WASHINGTON – A new regulatory proposal offered Wednesday is trying to ensure that the country’s housing-finance system is protected from another mortgage meltdown.
The plan from the Federal Reserve and five other regulators calls for lenders to keep a 5 percent stake in the credit risk for certain securitized loans that don’t meet “qualified residential mortgage” standards.
These QRM loans are designed to be particularly safe by making sure that borrowers can afford their mortgages. The idea behind the rule is to force lenders to have “skin in the game” when they make and securitize loans that don’t meet QRM standards.
Under the new QRM proposal, a borrower’s total debt-to-income ratio would be capped at 43 percent and loan terms could not exceed 30 years, among other requirements. Those guidelines mirror a final qualified-mortgage, or QM, rule adopted earlier this year by the Consumer Financial Protection Bureau that provided legal shelter to lenders who made such loans. An earlier proposal for the QRM rule had included a provision calling for borrowers to make at least a 20 percent down payment.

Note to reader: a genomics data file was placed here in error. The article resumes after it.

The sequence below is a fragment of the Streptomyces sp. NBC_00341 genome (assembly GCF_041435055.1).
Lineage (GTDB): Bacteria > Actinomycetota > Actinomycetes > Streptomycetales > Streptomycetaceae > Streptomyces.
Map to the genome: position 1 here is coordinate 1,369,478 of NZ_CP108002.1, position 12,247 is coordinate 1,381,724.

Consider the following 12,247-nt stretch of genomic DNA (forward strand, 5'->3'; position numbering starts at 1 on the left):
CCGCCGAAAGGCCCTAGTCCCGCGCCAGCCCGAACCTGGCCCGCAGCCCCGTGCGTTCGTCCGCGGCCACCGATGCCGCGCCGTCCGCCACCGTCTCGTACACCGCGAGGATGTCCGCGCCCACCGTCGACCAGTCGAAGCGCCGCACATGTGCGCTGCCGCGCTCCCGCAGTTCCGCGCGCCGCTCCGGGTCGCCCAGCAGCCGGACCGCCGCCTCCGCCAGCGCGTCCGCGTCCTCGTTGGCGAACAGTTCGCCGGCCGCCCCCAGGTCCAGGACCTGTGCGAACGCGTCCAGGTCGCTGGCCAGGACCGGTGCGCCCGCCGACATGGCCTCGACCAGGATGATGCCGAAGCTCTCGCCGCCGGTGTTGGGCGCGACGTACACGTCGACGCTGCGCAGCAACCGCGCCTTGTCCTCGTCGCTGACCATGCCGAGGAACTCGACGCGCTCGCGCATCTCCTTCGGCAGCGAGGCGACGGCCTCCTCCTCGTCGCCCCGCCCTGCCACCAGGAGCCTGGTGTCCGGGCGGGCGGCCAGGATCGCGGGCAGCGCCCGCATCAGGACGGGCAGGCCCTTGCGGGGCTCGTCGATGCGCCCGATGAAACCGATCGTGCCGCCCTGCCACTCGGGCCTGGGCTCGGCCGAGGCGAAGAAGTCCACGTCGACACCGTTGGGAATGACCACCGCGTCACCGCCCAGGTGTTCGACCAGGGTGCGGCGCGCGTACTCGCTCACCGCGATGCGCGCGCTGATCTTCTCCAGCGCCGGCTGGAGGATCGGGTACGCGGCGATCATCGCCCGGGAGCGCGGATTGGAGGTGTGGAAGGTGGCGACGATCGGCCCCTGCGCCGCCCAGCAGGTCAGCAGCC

Wednesday’s proposal also contains a risk-retention exemption for loans backed by Fannie Mae and Freddie Mac while the mortgage buyers remain federally controlled. This is a significant carve-out, as Fannie and Freddie back a large share of the market, and U.S. lawmakers are expected to take quite a while to agree on a bill that winds down the government-sponsored enterprises.
Consumer advocates and banks have been particularly focused on QM and QRM because the rules are expected to have a dramatic impact on lending. By making loans that meet QM and QRM standards, lenders will receive legal protection and won’t have to keep a stake in securitized loans.
There has been concern that if QM and QRM guidelines are too strict, many creditworthy borrowers would be unable to obtain a mortgage. Indeed, the 20 percent down-payment provision was dropped in Wednesday’s plan following criticism from industry groups and consumer advocates that too many good borrowers wouldn’t be able to get a loan.